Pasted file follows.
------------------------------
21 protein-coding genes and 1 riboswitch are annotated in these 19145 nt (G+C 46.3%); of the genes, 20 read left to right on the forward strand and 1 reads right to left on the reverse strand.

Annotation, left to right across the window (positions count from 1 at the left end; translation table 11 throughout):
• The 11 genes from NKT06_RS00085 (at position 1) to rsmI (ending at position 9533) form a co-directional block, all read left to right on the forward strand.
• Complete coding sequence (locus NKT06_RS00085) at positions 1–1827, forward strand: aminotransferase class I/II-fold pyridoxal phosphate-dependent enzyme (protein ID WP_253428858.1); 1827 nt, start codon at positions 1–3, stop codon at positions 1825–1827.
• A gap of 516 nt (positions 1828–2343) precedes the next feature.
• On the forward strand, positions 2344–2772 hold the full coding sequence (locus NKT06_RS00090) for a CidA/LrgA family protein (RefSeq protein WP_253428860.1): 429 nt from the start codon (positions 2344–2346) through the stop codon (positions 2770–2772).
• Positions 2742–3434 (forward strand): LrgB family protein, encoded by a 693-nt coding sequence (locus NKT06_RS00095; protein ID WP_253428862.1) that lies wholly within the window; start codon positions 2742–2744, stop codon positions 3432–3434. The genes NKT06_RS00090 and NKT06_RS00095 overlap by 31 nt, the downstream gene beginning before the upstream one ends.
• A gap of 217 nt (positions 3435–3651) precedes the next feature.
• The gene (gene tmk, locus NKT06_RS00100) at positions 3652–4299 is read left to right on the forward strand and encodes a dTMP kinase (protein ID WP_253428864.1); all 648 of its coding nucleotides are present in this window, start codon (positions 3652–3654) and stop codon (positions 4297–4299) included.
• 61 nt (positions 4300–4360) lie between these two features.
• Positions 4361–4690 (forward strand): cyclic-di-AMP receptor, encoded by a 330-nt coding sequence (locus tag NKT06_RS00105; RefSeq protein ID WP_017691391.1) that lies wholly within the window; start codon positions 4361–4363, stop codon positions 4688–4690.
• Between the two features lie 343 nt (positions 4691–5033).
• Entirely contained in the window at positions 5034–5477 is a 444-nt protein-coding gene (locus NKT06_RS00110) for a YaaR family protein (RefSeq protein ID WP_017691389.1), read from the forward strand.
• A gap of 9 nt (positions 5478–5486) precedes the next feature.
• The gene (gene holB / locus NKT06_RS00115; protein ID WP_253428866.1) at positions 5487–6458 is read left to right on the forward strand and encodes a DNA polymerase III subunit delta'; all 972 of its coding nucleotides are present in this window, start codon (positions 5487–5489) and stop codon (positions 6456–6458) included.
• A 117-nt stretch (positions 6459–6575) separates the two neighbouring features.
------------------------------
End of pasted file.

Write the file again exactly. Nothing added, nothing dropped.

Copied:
21 protein-coding genes and 1 riboswitch are annotated in these 19145 nt (G+C 46.3%); of the genes, 20 read left to right on the forward strand and 1 reads right to left on the reverse strand.

Annotation, left to right across the window (positions count from 1 at the left end; translation table 11 throughout):
• The 11 genes from NKT06_RS00085 (at position 1) to rsmI (ending at position 9533) form a co-directional block, all read left to right on the forward strand.
• Complete coding sequence (locus NKT06_RS00085) at positions 1–1827, forward strand: aminotransferase class I/II-fold pyridoxal phosphate-dependent enzyme (protein ID WP_253428858.1); 1827 nt, start codon at positions 1–3, stop codon at positions 1825–1827.
• A gap of 516 nt (positions 1828–2343) precedes the next feature.
• On the forward strand, positions 2344–2772 hold the full coding sequence (locus NKT06_RS00090) for a CidA/LrgA family protein (RefSeq protein WP_253428860.1): 429 nt from the start codon (positions 2344–2346) through the stop codon (positions 2770–2772).
• Positions 2742–3434 (forward strand): LrgB family protein, encoded by a 693-nt coding sequence (locus NKT06_RS00095; protein ID WP_253428862.1) that lies wholly within the window; start codon positions 2742–2744, stop codon positions 3432–3434. The genes NKT06_RS00090 and NKT06_RS00095 overlap by 31 nt, the downstream gene beginning before the upstream one ends.
• A gap of 217 nt (positions 3435–3651) precedes the next feature.
• The gene (gene tmk, locus NKT06_RS00100) at positions 3652–4299 is read left to right on the forward strand and encodes a dTMP kinase (protein ID WP_253428864.1); all 648 of its coding nucleotides are present in this window, start codon (positions 3652–3654) and stop codon (positions 4297–4299) included.
• 61 nt (positions 4300–4360) lie between these two features.
• Positions 4361–4690 (forward strand): cyclic-di-AMP receptor, encoded by a 330-nt coding sequence (locus tag NKT06_RS00105; RefSeq protein ID WP_017691391.1) that lies wholly within the window; start codon positions 4361–4363, stop codon positions 4688–4690.
• Between the two features lie 343 nt (positions 4691–5033).
• Entirely contained in the window at positions 5034–5477 is a 444-nt protein-coding gene (locus NKT06_RS00110) for a YaaR family protein (RefSeq protein ID WP_017691389.1), read from the forward strand.
• A gap of 9 nt (positions 5478–5486) precedes the next feature.
• The gene (gene holB / locus NKT06_RS00115; protein ID WP_253428866.1) at positions 5487–6458 is read left to right on the forward strand and encodes a DNA polymerase III subunit delta'; all 972 of its coding nucleotides are present in this window, start codon (positions 5487–5489) and stop codon (positions 6456–6458) included.
• A 117-nt stretch (positions 6459–6575) separates the two neighbouring features.